- Encrypted (on the original machine).
- Fast/bandwidth-efficient (deduplication is a plus).
My files are mostly code and photos, which aren’t really critical (the critical files are stored in repositories and multiple computers), but losing all my photos wouldn’t be too great. That’s why any backup solution I wanted had to be cheap enough to justify the cost.
Every single piece of software I have ever tried fails in at least one of the above. I currently use SpiderOak, which is everything except open-source, so that fails too.
However, my quest is finally over. I have discovered the Holy Grail of backups, and its name is Attic. I don’t know how it took me this long to find, but there you have it.
Attic is an open-source, encrypting, deduplicating backup manager. This means that all your data is securely stored on a remote server, while only new data is transferred every time you create a backup. The fact that it’s open source means that it’s easy for people to audit for vulnerabilities, or for things that don’t make sense.
Using Attic is very easy. The quick start guide details all the usage instructions, so I won’t replicate them here, but the quick rundown is that you initialize a repository on a server (local or remote) and then start creating archives. Since Attic is deduplicated, it will only transfer files that don’t exist in the repo, saving you time and money.
Backup programs are great, but where does one actually store the files? SpiderOak is around $90/year for 100 GB, but everything else is pretty expensive (except S3, which Attic can’t easily support). Luckily, though, I found a provider called RamNode, which provides 90 GB of space for less than $3 per month. I got an account with them and started storing my Attic backups, and I’ve been very satisfied so far.
You can’t really beat the peace of mind this provides you for around $30 a year. My only concern was with bit rot, as I didn’t want to suddenly find that my provider’s hard disk had some bad sectors, making my backups unreadable. Fortunately, Attic has a solution for that, with its
attic check command.
attic check checks your repository’s files, making sure the checksums of the files match what is actually stored on disk.
Another consideration when selecting a backup program is the ease of keeping multiple backups. I don’t want to keep daily backups for ever, but I do want to keep a few from a few months ago, in case I delete something and don’t notice for ages. Fortunately, Attic has thought of that too, and allows you to keep as many daily/weekly/monthly/yearly backups as you want. For example, you could say that you want 7 daily backups (for the last week), and 4 weekly ones (for the last month). That would get you one backup per day in the last week, and one backup per week in the last month. Pretty handy!:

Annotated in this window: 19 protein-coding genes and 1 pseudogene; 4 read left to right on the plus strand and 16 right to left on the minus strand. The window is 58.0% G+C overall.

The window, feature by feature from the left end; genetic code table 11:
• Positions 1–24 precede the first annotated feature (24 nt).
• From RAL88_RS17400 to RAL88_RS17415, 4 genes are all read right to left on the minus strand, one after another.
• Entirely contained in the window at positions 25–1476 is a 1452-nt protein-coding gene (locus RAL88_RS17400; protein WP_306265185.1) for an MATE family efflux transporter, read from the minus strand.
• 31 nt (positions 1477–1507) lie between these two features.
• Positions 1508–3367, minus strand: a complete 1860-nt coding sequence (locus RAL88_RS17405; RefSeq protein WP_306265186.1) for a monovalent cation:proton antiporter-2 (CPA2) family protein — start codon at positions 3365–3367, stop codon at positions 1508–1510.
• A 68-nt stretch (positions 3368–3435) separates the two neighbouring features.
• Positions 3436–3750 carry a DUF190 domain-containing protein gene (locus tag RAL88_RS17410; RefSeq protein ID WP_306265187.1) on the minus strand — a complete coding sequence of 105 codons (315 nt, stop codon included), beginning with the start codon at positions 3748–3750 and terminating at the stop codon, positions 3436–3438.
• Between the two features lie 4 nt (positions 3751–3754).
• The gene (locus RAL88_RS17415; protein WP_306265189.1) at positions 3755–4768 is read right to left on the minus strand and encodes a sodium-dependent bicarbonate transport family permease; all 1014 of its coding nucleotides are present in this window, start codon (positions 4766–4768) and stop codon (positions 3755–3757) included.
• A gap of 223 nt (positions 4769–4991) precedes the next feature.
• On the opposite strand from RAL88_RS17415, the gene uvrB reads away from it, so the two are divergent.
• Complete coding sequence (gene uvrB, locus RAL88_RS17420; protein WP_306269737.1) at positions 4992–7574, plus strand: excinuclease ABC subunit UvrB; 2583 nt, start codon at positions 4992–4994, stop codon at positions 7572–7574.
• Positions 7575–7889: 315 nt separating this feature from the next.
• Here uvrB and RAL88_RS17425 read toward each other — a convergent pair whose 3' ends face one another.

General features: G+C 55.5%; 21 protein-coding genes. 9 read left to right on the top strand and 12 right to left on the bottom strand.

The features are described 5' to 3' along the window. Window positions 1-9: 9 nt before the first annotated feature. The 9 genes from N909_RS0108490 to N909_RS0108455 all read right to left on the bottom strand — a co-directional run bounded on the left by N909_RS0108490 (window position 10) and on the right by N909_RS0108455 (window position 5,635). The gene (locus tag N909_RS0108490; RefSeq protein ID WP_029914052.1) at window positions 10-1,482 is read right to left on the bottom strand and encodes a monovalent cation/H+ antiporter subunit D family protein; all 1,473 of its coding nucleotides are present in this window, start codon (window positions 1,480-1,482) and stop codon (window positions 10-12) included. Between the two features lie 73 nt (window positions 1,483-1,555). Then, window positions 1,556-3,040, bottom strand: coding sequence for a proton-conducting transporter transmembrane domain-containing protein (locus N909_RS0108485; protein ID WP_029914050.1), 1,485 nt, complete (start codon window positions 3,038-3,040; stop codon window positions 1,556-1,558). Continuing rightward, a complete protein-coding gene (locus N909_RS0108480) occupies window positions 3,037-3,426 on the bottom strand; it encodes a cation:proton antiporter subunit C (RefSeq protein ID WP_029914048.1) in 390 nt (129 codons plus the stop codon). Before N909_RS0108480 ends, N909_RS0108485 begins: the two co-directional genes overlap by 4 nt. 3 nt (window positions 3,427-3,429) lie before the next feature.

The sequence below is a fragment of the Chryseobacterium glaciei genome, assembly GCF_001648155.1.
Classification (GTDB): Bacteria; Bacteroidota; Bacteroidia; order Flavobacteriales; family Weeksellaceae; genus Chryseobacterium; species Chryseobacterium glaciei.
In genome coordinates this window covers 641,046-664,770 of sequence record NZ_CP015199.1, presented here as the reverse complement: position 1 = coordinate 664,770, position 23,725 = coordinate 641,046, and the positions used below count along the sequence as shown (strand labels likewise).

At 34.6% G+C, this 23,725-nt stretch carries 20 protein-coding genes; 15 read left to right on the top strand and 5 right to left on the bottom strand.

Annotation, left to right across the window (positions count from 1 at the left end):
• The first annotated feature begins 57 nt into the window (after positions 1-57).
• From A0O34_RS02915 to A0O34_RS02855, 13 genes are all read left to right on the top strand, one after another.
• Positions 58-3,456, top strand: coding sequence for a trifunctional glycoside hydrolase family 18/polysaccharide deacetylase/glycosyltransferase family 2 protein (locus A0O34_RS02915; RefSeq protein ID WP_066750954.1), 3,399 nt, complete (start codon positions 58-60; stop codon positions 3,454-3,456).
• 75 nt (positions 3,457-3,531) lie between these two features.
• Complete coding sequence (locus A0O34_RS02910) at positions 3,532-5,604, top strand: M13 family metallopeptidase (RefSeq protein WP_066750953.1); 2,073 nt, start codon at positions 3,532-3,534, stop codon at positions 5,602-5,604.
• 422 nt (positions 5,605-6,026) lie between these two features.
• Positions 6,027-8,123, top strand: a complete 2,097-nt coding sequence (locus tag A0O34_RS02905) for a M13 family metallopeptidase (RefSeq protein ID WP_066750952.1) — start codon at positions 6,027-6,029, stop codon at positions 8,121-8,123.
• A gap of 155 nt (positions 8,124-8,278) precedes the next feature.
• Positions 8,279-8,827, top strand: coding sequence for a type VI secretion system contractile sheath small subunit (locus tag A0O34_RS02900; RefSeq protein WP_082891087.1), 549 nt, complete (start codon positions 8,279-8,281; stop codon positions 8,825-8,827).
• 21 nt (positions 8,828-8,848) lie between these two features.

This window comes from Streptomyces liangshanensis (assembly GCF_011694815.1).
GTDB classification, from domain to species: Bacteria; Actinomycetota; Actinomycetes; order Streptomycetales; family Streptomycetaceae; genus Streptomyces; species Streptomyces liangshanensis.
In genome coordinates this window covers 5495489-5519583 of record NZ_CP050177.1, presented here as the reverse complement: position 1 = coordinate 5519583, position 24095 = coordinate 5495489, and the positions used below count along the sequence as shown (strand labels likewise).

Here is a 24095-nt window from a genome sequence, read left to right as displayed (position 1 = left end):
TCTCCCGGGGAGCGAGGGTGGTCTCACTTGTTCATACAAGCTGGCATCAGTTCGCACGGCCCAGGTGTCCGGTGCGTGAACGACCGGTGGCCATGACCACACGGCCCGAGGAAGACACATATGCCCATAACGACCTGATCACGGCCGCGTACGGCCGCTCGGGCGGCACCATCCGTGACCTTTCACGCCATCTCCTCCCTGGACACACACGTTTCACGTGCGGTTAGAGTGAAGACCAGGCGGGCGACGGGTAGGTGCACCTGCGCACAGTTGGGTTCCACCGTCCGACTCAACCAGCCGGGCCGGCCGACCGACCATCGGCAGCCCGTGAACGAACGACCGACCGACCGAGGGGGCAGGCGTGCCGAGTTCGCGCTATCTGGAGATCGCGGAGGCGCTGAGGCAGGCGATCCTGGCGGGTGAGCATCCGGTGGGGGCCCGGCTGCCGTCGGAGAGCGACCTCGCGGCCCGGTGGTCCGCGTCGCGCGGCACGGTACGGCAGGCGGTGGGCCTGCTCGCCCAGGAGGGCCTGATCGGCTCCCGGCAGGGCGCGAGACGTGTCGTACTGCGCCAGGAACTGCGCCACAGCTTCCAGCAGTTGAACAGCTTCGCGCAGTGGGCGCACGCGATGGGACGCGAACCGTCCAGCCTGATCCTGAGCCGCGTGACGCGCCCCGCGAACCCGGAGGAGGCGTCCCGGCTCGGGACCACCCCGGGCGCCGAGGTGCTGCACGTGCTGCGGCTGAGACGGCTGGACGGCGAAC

attic prune $REPOSITORY --keep-daily=7 --keep-weekly=4 --keep-monthly=6
Attic is great when restoring files as well. It doesn’t just allow you to restore the entire backup or single files, but it allows you to mount the backup as a filesystem so you can browse it and copy single files out of it! That is magical, and is one of the features that made me fall in love with it. It allows me to go back to a point in time and restore files from it in a very natural way, as if my old filesystem were just there:
attic mount /data/myrepo::root-2013-08-02 /tmp/mymountpoint
If you have any data you want to store offsite (which you should if you have any data at all), give Attic a try. It’s perfect for my use case (lots of non-life-and-death photos), and it really shines for backing up any sort of data.
If you have any other recommendations, or have been using Attic and are happy/unhappy, please leave a comment below, or I will also be expecting your comments below, or Tweet at me. I’m especially interested in hearing from people who were unsatisfied by it, as those are generally the most interesting experiences, especially when it comes to backups.